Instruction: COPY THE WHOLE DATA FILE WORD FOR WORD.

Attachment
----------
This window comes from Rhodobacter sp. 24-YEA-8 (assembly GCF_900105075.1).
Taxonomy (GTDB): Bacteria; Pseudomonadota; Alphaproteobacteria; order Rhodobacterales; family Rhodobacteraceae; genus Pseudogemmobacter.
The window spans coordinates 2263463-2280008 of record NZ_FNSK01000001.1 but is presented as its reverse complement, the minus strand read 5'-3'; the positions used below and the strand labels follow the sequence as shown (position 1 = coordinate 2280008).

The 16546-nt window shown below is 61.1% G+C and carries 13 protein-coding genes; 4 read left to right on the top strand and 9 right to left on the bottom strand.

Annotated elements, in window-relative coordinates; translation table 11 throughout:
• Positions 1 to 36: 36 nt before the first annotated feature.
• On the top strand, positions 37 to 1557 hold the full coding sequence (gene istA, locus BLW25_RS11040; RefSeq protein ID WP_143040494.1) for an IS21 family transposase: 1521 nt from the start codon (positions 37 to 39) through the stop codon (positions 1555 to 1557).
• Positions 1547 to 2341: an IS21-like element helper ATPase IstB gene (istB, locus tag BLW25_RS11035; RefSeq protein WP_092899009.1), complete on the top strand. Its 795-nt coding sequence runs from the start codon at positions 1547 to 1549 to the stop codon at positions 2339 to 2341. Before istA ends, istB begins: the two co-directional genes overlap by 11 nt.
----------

This window comes from Rhodobacter sp. 24-YEA-8 (assembly GCF_900105075.1).
Taxonomy (GTDB): Bacteria; Pseudomonadota; Alphaproteobacteria; order Rhodobacterales; family Rhodobacteraceae; genus Pseudogemmobacter.
The window spans coordinates 2263463-2280008 of record NZ_FNSK01000001.1 but is presented as its reverse complement, the minus strand read 5'-3'; the positions used below and the strand labels follow the sequence as shown (position 1 = coordinate 2280008).

The 16546-nt window shown below is 61.1% G+C and carries 13 protein-coding genes; 4 read left to right on the top strand and 9 right to left on the bottom strand.

Annotated elements, in window-relative coordinates; translation table 11 throughout:
• Positions 1 to 36: 36 nt before the first annotated feature.
• On the top strand, positions 37 to 1557 hold the full coding sequence (gene istA, locus BLW25_RS11040; RefSeq protein ID WP_143040494.1) for an IS21 family transposase: 1521 nt from the start codon (positions 37 to 39) through the stop codon (positions 1555 to 1557).
• Positions 1547 to 2341: an IS21-like element helper ATPase IstB gene (istB, locus tag BLW25_RS11035; RefSeq protein WP_092899009.1), complete on the top strand. Its 795-nt coding sequence runs from the start codon at positions 1547 to 1549 to the stop codon at positions 2339 to 2341. Before istA ends, istB begins: the two co-directional genes overlap by 11 nt.